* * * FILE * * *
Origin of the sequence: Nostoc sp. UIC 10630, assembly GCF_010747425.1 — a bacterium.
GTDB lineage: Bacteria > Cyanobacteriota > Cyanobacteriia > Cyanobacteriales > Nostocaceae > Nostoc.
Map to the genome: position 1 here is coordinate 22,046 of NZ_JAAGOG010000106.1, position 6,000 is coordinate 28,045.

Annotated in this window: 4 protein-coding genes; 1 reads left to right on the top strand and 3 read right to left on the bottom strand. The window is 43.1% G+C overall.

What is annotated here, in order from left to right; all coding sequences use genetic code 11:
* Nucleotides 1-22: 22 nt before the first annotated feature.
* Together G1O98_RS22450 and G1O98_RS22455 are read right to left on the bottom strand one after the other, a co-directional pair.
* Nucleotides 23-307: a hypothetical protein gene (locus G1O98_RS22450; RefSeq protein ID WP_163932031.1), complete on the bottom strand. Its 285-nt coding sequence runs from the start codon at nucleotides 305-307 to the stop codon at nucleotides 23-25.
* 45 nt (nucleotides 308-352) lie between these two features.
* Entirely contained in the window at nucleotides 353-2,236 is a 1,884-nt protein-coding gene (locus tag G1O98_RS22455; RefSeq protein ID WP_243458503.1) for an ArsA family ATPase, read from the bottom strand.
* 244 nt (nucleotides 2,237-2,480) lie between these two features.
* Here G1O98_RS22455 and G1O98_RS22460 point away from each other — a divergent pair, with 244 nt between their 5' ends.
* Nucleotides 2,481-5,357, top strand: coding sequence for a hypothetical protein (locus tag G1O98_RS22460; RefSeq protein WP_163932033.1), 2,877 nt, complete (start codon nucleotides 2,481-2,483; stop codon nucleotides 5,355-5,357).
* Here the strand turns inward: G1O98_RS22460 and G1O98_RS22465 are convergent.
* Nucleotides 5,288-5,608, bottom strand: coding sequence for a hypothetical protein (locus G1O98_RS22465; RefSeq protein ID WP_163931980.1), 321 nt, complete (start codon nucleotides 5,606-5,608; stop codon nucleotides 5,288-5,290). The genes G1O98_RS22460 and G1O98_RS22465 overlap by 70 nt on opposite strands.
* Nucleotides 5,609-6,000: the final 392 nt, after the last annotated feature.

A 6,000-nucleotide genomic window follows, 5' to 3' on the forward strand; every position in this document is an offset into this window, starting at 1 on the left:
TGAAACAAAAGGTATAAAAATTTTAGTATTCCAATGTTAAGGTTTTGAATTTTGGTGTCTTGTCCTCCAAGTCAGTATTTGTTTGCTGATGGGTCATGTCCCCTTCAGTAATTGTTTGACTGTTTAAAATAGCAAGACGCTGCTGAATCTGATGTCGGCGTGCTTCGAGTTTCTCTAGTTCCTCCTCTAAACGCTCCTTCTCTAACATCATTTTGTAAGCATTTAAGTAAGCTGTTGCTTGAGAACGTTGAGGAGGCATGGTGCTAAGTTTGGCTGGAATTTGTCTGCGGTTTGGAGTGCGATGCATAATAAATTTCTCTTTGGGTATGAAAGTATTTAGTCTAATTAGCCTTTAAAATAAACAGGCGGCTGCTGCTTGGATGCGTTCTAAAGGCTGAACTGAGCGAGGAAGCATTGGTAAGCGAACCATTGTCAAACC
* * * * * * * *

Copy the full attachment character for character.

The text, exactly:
Origin of the sequence: Nostoc sp. UIC 10630, assembly GCF_010747425.1 — a bacterium.
GTDB lineage: Bacteria > Cyanobacteriota > Cyanobacteriia > Cyanobacteriales > Nostocaceae > Nostoc.
Map to the genome: position 1 here is coordinate 22,046 of NZ_JAAGOG010000106.1, position 6,000 is coordinate 28,045.

Annotated in this window: 4 protein-coding genes; 1 reads left to right on the top strand and 3 read right to left on the bottom strand. The window is 43.1% G+C overall.

What is annotated here, in order from left to right; all coding sequences use genetic code 11:
* Nucleotides 1-22: 22 nt before the first annotated feature.
* Together G1O98_RS22450 and G1O98_RS22455 are read right to left on the bottom strand one after the other, a co-directional pair.
* Nucleotides 23-307: a hypothetical protein gene (locus G1O98_RS22450; RefSeq protein ID WP_163932031.1), complete on the bottom strand. Its 285-nt coding sequence runs from the start codon at nucleotides 305-307 to the stop codon at nucleotides 23-25.
* 45 nt (nucleotides 308-352) lie between these two features.
* Entirely contained in the window at nucleotides 353-2,236 is a 1,884-nt protein-coding gene (locus tag G1O98_RS22455; RefSeq protein ID WP_243458503.1) for an ArsA family ATPase, read from the bottom strand.
* 244 nt (nucleotides 2,237-2,480) lie between these two features.
* Here G1O98_RS22455 and G1O98_RS22460 point away from each other — a divergent pair, with 244 nt between their 5' ends.
* Nucleotides 2,481-5,357, top strand: coding sequence for a hypothetical protein (locus tag G1O98_RS22460; RefSeq protein WP_163932033.1), 2,877 nt, complete (start codon nucleotides 2,481-2,483; stop codon nucleotides 5,355-5,357).
* Here the strand turns inward: G1O98_RS22460 and G1O98_RS22465 are convergent.
* Nucleotides 5,288-5,608, bottom strand: coding sequence for a hypothetical protein (locus G1O98_RS22465; RefSeq protein ID WP_163931980.1), 321 nt, complete (start codon nucleotides 5,606-5,608; stop codon nucleotides 5,288-5,290). The genes G1O98_RS22460 and G1O98_RS22465 overlap by 70 nt on opposite strands.
* Nucleotides 5,609-6,000: the final 392 nt, after the last annotated feature.

A 6,000-nucleotide genomic window follows, 5' to 3' on the forward strand; every position in this document is an offset into this window, starting at 1 on the left:
TGAAACAAAAGGTATAAAAATTTTAGTATTCCAATGTTAAGGTTTTGAATTTTGGTGTCTTGTCCTCCAAGTCAGTATTTGTTTGCTGATGGGTCATGTCCCCTTCAGTAATTGTTTGACTGTTTAAAATAGCAAGACGCTGCTGAATCTGATGTCGGCGTGCTTCGAGTTTCTCTAGTTCCTCCTCTAAACGCTCCTTCTCTAACATCATTTTGTAAGCATTTAAGTAAGCTGTTGCTTGAGAACGTTGAGGAGGCATGGTGCTAAGTTTGGCTGGAATTTGTCTGCGGTTTGGAGTGCGATGCATAATAAATTTCTCTTTGGGTATGAAAGTATTTAGTCTAATTAGCCTTTAAAATAAACAGGCGGCTGCTGCTTGGATGCGTTCTAAAGGCTGAACTGAGCGAGGAAGCATTGGTAAGCGAACCATTGTCAAACC